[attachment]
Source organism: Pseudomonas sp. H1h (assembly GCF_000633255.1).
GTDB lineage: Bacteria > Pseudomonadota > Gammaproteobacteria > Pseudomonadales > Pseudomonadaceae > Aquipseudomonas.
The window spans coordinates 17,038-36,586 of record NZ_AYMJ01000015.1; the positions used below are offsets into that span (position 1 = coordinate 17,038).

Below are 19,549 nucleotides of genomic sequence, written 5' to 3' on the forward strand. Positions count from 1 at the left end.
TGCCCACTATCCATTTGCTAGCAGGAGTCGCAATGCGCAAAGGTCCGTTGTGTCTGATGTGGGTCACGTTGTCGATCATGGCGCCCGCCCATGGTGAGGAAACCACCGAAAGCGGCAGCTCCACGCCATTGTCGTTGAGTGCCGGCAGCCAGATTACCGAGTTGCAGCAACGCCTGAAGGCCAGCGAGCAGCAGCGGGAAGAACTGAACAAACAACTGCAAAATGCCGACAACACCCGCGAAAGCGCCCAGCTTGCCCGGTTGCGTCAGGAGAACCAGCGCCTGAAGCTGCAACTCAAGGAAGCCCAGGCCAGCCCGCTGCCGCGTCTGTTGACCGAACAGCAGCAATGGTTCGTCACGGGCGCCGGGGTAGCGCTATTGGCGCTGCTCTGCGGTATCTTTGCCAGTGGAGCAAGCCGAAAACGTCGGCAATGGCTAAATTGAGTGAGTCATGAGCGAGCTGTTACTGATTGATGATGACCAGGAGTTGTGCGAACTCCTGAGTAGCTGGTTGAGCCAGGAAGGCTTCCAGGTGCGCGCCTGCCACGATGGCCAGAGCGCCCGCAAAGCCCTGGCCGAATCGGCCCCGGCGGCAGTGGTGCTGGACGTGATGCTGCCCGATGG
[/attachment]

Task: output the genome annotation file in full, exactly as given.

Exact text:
Source organism: Pseudomonas sp. H1h (assembly GCF_000633255.1).
GTDB lineage: Bacteria > Pseudomonadota > Gammaproteobacteria > Pseudomonadales > Pseudomonadaceae > Aquipseudomonas.
The window spans coordinates 17,038-36,586 of record NZ_AYMJ01000015.1; the positions used below are offsets into that span (position 1 = coordinate 17,038).

Below are 19,549 nucleotides of genomic sequence, written 5' to 3' on the forward strand. Positions count from 1 at the left end.
TGCCCACTATCCATTTGCTAGCAGGAGTCGCAATGCGCAAAGGTCCGTTGTGTCTGATGTGGGTCACGTTGTCGATCATGGCGCCCGCCCATGGTGAGGAAACCACCGAAAGCGGCAGCTCCACGCCATTGTCGTTGAGTGCCGGCAGCCAGATTACCGAGTTGCAGCAACGCCTGAAGGCCAGCGAGCAGCAGCGGGAAGAACTGAACAAACAACTGCAAAATGCCGACAACACCCGCGAAAGCGCCCAGCTTGCCCGGTTGCGTCAGGAGAACCAGCGCCTGAAGCTGCAACTCAAGGAAGCCCAGGCCAGCCCGCTGCCGCGTCTGTTGACCGAACAGCAGCAATGGTTCGTCACGGGCGCCGGGGTAGCGCTATTGGCGCTGCTCTGCGGTATCTTTGCCAGTGGAGCAAGCCGAAAACGTCGGCAATGGCTAAATTGAGTGAGTCATGAGCGAGCTGTTACTGATTGATGATGACCAGGAGTTGTGCGAACTCCTGAGTAGCTGGTTGAGCCAGGAAGGCTTCCAGGTGCGCGCCTGCCACGATGGCCAGAGCGCCCGCAAAGCCCTGGCCGAATCGGCCCCGGCGGCAGTGGTGCTGGACGTGATGCTGCCCGATGG